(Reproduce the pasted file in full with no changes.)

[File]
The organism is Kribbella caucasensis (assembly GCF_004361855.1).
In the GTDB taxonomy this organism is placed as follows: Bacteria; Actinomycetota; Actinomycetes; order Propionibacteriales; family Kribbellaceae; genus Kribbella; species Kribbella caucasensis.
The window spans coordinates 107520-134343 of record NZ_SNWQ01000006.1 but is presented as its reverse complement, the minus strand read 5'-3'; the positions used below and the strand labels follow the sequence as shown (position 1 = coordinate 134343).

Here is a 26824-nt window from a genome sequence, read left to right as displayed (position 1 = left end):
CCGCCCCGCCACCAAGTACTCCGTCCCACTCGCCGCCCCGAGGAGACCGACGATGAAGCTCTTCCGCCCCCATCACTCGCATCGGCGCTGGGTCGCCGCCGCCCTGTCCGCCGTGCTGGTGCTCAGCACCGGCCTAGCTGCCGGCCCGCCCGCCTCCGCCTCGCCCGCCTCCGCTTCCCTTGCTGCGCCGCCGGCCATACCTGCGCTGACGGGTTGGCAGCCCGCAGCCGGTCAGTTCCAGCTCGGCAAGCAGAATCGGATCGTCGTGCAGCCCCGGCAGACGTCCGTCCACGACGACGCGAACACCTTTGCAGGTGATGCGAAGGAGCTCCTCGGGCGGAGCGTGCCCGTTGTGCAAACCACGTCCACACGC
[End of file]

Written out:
The organism is Kribbella caucasensis (assembly GCF_004361855.1).
In the GTDB taxonomy this organism is placed as follows: Bacteria; Actinomycetota; Actinomycetes; order Propionibacteriales; family Kribbellaceae; genus Kribbella; species Kribbella caucasensis.
The window spans coordinates 107520-134343 of record NZ_SNWQ01000006.1 but is presented as its reverse complement, the minus strand read 5'-3'; the positions used below and the strand labels follow the sequence as shown (position 1 = coordinate 134343).

Here is a 26824-nt window from a genome sequence, read left to right as displayed (position 1 = left end):
CCGCCCCGCCACCAAGTACTCCGTCCCACTCGCCGCCCCGAGGAGACCGACGATGAAGCTCTTCCGCCCCCATCACTCGCATCGGCGCTGGGTCGCCGCCGCCCTGTCCGCCGTGCTGGTGCTCAGCACCGGCCTAGCTGCCGGCCCGCCCGCCTCCGCCTCGCCCGCCTCCGCTTCCCTTGCTGCGCCGCCGGCCATACCTGCGCTGACGGGTTGGCAGCCCGCAGCCGGTCAGTTCCAGCTCGGCAAGCAGAATCGGATCGTCGTGCAGCCCCGGCAGACGTCCGTCCACGACGACGCGAACACCTTTGCAGGTGATGCGAAGGAGCTCCTCGGGCGGAGCGTGCCCGTTGTGCAAACCACGTCCACACGC